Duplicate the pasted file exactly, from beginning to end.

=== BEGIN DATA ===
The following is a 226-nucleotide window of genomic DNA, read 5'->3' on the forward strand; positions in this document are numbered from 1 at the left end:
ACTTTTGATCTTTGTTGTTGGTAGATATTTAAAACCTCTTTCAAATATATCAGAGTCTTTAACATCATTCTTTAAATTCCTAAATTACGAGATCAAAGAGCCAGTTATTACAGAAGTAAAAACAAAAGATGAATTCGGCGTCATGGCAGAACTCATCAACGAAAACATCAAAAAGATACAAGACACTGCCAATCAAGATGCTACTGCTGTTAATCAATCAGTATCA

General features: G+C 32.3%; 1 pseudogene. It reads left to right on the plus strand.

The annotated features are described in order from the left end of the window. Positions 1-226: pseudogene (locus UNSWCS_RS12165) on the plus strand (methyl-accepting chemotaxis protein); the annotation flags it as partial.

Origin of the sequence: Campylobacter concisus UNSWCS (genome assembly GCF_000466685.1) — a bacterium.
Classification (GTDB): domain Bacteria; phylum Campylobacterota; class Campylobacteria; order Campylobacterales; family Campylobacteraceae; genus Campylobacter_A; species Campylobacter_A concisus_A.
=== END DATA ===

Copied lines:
The following is a 226-nucleotide window of genomic DNA, read 5'->3' on the forward strand; positions in this document are numbered from 1 at the left end:
ACTTTTGATCTTTGTTGTTGGTAGATATTTAAAACCTCTTTCAAATATATCAGAGTCTTTAACATCATTCTTTAAATTCCTAAATTACGAGATCAAAGAGCCAGTTATTACAGAAGTAAAAACAAAAGATGAATTCGGCGTCATGGCAGAACTCATCAACGAAAACATCAAAAAGATACAAGACACTGCCAATCAAGATGCTACTGCTGTTAATCAATCAGTATCA

General features: G+C 32.3%; 1 pseudogene. It reads left to right on the plus strand.

The annotated features are described in order from the left end of the window. Positions 1-226: pseudogene (locus UNSWCS_RS12165) on the plus strand (methyl-accepting chemotaxis protein); the annotation flags it as partial.

Origin of the sequence: Campylobacter concisus UNSWCS (genome assembly GCF_000466685.1) — a bacterium.
Classification (GTDB): domain Bacteria; phylum Campylobacterota; class Campylobacteria; order Campylobacterales; family Campylobacteraceae; genus Campylobacter_A; species Campylobacter_A concisus_A.